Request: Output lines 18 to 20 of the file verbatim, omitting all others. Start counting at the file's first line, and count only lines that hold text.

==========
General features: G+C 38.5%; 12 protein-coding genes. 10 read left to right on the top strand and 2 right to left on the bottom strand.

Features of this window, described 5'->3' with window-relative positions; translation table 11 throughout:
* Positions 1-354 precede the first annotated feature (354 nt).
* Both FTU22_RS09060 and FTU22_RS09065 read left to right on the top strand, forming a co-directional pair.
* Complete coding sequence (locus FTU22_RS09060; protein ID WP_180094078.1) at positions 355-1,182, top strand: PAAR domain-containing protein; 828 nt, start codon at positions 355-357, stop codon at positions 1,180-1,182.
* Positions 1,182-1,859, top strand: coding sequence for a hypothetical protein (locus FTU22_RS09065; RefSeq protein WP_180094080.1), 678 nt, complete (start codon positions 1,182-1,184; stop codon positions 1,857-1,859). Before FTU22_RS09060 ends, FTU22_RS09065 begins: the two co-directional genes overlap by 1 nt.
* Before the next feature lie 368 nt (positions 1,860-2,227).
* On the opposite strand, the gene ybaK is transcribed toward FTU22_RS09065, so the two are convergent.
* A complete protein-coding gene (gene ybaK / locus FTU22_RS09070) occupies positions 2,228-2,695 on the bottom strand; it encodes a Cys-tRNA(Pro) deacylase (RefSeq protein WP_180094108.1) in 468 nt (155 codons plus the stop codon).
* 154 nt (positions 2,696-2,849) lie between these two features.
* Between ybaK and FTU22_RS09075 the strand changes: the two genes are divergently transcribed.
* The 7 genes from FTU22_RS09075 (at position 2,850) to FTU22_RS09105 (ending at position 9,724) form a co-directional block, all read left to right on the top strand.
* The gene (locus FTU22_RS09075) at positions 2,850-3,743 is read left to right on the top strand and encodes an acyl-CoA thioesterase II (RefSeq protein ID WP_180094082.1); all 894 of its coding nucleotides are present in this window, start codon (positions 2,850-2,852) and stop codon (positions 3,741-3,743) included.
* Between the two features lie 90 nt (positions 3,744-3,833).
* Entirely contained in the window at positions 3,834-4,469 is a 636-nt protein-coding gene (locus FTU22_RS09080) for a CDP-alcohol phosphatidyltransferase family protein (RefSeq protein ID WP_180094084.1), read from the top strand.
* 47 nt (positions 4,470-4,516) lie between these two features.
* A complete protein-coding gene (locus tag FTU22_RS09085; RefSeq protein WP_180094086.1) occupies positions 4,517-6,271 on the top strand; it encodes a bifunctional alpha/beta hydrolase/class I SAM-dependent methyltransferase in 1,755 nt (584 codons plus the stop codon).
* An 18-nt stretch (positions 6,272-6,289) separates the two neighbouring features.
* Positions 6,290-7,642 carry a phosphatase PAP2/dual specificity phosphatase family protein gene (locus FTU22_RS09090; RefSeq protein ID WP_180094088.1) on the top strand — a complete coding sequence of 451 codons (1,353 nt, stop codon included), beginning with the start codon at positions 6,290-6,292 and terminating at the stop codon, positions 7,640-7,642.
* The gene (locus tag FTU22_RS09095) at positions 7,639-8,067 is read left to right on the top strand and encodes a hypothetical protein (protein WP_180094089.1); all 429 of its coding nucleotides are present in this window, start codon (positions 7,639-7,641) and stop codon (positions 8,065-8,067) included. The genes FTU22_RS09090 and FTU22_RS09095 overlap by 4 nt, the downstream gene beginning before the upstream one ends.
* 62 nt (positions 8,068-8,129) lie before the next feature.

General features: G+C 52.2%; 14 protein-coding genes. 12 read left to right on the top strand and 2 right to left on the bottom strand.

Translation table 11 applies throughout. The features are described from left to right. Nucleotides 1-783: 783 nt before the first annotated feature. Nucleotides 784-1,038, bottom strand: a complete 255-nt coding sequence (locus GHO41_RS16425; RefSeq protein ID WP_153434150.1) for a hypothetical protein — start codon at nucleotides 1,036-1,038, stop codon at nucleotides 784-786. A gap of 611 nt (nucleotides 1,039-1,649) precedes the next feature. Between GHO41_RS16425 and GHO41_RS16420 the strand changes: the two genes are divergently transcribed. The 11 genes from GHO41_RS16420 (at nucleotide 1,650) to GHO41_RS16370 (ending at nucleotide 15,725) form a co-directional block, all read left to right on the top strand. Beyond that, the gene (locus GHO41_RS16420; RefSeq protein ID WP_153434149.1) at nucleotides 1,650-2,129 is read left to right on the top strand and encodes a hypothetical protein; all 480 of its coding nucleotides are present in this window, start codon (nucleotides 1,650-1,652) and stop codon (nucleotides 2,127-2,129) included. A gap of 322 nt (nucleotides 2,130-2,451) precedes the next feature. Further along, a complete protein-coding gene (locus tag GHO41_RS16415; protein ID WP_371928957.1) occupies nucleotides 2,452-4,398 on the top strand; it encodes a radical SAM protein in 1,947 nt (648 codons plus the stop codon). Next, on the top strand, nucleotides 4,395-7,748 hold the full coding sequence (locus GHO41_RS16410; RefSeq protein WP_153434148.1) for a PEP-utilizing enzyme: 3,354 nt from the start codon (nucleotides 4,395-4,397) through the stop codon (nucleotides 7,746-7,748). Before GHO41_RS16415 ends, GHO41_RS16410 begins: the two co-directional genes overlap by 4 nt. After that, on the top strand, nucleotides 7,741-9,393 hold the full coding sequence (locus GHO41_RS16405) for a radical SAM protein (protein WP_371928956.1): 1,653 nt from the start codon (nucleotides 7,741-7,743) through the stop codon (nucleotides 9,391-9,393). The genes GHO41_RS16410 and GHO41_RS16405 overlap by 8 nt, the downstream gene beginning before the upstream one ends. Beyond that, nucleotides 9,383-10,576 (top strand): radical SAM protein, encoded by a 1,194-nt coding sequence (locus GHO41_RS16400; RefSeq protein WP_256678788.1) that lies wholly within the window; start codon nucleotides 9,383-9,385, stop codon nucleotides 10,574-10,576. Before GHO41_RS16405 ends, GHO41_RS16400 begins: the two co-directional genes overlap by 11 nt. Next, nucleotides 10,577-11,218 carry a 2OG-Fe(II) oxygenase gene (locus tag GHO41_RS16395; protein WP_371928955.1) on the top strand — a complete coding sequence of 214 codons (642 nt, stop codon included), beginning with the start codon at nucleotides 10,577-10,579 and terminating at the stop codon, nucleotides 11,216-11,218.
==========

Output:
* An 18-nt stretch (positions 6,272-6,289) separates the two neighbouring features.
* Positions 6,290-7,642 carry a phosphatase PAP2/dual specificity phosphatase family protein gene (locus FTU22_RS09090; RefSeq protein ID WP_180094088.1) on the top strand — a complete coding sequence of 451 codons (1,353 nt, stop codon included), beginning with the start codon at positions 6,290-6,292 and terminating at the stop codon, positions 7,640-7,642.
* The gene (locus tag FTU22_RS09095) at positions 7,639-8,067 is read left to right on the top strand and encodes a hypothetical protein (protein WP_180094089.1); all 429 of its coding nucleotides are present in this window, start codon (positions 7,639-7,641) and stop codon (positions 8,065-8,067) included. The genes FTU22_RS09090 and FTU22_RS09095 overlap by 4 nt, the downstream gene beginning before the upstream one ends.